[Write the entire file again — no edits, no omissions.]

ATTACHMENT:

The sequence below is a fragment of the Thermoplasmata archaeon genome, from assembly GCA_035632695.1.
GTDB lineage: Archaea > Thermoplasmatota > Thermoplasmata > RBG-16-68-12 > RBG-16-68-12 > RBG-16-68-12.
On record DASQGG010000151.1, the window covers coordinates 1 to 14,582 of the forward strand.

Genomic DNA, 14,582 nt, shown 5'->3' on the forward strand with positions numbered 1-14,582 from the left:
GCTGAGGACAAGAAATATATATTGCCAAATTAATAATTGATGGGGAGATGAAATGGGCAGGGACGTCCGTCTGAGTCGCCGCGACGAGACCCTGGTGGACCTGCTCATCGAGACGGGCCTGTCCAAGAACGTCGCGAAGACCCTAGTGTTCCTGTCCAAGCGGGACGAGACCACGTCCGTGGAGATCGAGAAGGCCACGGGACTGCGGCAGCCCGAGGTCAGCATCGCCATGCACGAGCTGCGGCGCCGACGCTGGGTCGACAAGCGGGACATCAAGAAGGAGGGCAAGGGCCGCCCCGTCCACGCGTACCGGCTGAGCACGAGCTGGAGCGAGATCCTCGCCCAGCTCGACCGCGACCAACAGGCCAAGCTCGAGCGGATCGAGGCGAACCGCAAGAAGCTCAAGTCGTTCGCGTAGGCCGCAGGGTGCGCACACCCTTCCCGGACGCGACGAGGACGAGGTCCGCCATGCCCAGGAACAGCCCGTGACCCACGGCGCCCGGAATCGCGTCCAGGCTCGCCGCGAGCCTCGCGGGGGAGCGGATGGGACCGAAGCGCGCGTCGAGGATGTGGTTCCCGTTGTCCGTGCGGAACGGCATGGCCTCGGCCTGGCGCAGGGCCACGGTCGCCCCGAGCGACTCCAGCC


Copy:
The sequence below is a fragment of the Thermoplasmata archaeon genome, from assembly GCA_035632695.1.
GTDB lineage: Archaea > Thermoplasmatota > Thermoplasmata > RBG-16-68-12 > RBG-16-68-12 > RBG-16-68-12.
On record DASQGG010000151.1, the window covers coordinates 1 to 14,582 of the forward strand.

Genomic DNA, 14,582 nt, shown 5'->3' on the forward strand with positions numbered 1-14,582 from the left:
GCTGAGGACAAGAAATATATATTGCCAAATTAATAATTGATGGGGAGATGAAATGGGCAGGGACGTCCGTCTGAGTCGCCGCGACGAGACCCTGGTGGACCTGCTCATCGAGACGGGCCTGTCCAAGAACGTCGCGAAGACCCTAGTGTTCCTGTCCAAGCGGGACGAGACCACGTCCGTGGAGATCGAGAAGGCCACGGGACTGCGGCAGCCCGAGGTCAGCATCGCCATGCACGAGCTGCGGCGCCGACGCTGGGTCGACAAGCGGGACATCAAGAAGGAGGGCAAGGGCCGCCCCGTCCACGCGTACCGGCTGAGCACGAGCTGGAGCGAGATCCTCGCCCAGCTCGACCGCGACCAACAGGCCAAGCTCGAGCGGATCGAGGCGAACCGCAAGAAGCTCAAGTCGTTCGCGTAGGCCGCAGGGTGCGCACACCCTTCCCGGACGCGACGAGGACGAGGTCCGCCATGCCCAGGAACAGCCCGTGACCCACGGCGCCCGGAATCGCGTCCAGGCTCGCCGCGAGCCTCGCGGGGGAGCGGATGGGACCGAAGCGCGCGTCGAGGATGTGGTTCCCGTTGTCCGTGCGGAACGGCATGGCCTCGGCCTGGCGCAGGGCCACGGTCGCCCCGAGCGACTCCAGCC